| Backyard





Ross McElwee

USA, 1984


Review by Beth Gilligan

Posted on 31 January 2006

Source First Run Features DVD

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While Charleen may give viewers an in-depth look at one of the liveliest personalities to grace Ross McElwee’s documentaries, it stands apart from the rest of his films in its conventional approach to its eccentric subject. Backyard, on the other hand, fits in snugly with the rest of the filmmaker’s highly personal, occasionally meandering examinations of life in the South. While his former teacher/mentor Charleen Swansea remains conspicuously absent, the rest of the people featured in the film — for the most part, his family — make recurring appearances in later McElwee works. Thematically, it also coheres with many of the preoccupations voiced by the director in later films such as Sherman’s March and Bright Leaves.

The movie begins with a still photograph of McElwee and his father facing each other, with the familiar sound of McElwee’s drawl on the soundtrack recounting a contentious encounter between the two. To the extreme displeasure of the elder McElwee, who is a conservative Republican, staunch Presbyterian, and respected surgeon, his son’s career ambitions include joining the peace movement, entering a Buddhist monastery, and filmmaking. Having established that tension, McElwee then shifts the focus to the complicated dynamics within the rest of his immediate family, including the elderly African-American couple who played a significant role in raising him as a boy. With trademark candor, he also trains his camera on his brother, whose decision to attend medical school has clearly made him the apple of his father’s eye, and the family’s different ways of coping with the relatively recent (and sudden) death of McElwee’s mother.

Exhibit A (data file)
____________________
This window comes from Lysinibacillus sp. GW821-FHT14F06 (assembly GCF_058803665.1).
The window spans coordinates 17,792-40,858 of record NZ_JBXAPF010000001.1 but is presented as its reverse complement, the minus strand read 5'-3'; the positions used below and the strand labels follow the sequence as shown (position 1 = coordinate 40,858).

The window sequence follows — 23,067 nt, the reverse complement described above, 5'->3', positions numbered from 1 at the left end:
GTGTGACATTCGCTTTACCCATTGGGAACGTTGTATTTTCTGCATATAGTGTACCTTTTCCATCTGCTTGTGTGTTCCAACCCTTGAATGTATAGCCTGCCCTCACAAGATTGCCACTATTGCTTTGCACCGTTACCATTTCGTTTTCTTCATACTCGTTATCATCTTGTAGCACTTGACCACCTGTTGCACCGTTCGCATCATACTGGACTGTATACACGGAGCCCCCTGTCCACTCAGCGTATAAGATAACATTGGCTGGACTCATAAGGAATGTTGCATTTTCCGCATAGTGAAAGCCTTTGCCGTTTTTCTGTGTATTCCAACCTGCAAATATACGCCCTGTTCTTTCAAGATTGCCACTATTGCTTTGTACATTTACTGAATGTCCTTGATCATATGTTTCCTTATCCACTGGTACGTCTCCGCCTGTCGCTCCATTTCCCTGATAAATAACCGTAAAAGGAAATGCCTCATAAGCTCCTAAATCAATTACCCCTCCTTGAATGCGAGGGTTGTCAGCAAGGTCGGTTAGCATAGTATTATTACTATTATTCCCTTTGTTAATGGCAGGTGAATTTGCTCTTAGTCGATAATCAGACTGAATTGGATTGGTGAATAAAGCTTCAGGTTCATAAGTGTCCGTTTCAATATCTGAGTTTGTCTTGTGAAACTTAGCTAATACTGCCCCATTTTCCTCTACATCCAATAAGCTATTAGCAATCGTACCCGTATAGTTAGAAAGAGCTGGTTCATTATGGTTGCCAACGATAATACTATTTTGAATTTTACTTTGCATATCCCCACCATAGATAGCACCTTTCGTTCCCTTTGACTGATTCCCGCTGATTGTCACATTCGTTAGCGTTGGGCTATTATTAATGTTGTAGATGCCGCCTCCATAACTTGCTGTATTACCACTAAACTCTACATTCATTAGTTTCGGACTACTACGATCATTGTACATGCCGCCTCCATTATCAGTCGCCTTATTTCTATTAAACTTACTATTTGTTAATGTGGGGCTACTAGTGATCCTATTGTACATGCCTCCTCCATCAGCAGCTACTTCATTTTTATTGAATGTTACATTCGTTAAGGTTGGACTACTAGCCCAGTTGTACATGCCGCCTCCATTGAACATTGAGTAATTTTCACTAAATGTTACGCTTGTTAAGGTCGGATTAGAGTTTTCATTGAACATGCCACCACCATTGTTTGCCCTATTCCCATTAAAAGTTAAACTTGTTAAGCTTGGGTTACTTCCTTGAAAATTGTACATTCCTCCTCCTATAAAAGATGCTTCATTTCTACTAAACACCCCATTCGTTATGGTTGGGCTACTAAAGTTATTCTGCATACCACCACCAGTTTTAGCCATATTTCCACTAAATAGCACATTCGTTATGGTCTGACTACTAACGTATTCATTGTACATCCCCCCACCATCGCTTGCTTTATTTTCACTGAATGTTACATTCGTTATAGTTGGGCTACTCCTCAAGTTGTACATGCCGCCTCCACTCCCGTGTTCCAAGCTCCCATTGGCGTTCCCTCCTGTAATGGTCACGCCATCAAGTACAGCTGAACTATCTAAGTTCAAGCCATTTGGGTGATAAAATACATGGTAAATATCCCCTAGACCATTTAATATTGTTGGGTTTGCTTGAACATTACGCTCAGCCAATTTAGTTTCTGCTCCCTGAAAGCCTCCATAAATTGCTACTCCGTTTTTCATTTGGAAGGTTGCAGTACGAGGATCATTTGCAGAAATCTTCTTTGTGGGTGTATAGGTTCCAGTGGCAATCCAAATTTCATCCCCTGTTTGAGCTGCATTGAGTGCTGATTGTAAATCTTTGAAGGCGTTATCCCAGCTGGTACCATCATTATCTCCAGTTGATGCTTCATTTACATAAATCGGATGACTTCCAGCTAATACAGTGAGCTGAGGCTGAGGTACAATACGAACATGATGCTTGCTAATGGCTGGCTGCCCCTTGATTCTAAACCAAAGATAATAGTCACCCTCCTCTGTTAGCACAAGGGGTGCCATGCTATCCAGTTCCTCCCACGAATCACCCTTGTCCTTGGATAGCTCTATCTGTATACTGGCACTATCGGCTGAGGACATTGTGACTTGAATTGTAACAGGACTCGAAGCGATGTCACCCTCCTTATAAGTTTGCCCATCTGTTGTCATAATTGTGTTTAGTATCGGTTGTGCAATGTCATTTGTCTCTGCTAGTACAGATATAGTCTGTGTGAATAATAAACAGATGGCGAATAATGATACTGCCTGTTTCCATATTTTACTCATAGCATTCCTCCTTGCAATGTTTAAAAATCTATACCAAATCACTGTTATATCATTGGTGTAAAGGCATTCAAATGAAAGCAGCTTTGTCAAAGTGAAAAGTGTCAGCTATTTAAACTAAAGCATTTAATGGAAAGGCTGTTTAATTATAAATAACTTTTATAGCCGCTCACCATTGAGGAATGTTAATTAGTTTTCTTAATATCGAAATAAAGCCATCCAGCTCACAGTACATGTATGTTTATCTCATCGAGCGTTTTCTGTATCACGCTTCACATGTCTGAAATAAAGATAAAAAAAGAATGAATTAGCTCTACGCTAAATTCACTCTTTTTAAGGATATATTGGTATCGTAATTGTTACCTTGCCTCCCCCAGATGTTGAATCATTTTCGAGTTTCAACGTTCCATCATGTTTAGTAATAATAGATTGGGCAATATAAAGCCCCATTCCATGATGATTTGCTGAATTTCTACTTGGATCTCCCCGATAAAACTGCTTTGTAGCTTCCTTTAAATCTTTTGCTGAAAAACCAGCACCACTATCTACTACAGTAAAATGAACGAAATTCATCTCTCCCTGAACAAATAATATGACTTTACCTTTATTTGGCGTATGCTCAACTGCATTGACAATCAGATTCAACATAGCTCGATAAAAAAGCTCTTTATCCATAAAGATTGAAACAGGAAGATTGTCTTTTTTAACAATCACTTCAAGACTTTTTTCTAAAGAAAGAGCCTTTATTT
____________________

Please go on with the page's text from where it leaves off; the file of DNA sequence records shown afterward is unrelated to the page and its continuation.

In this particular film, it is the things that remain unsaid — the family’s unwillingness to talk about Mrs. McElwee’s demise or the complicated race relations in the town — that pack the most powerful punch. In only 40 minutes, Backyard manages to leave as strong an impression as some of McElwee’s better-known, lengthier works.

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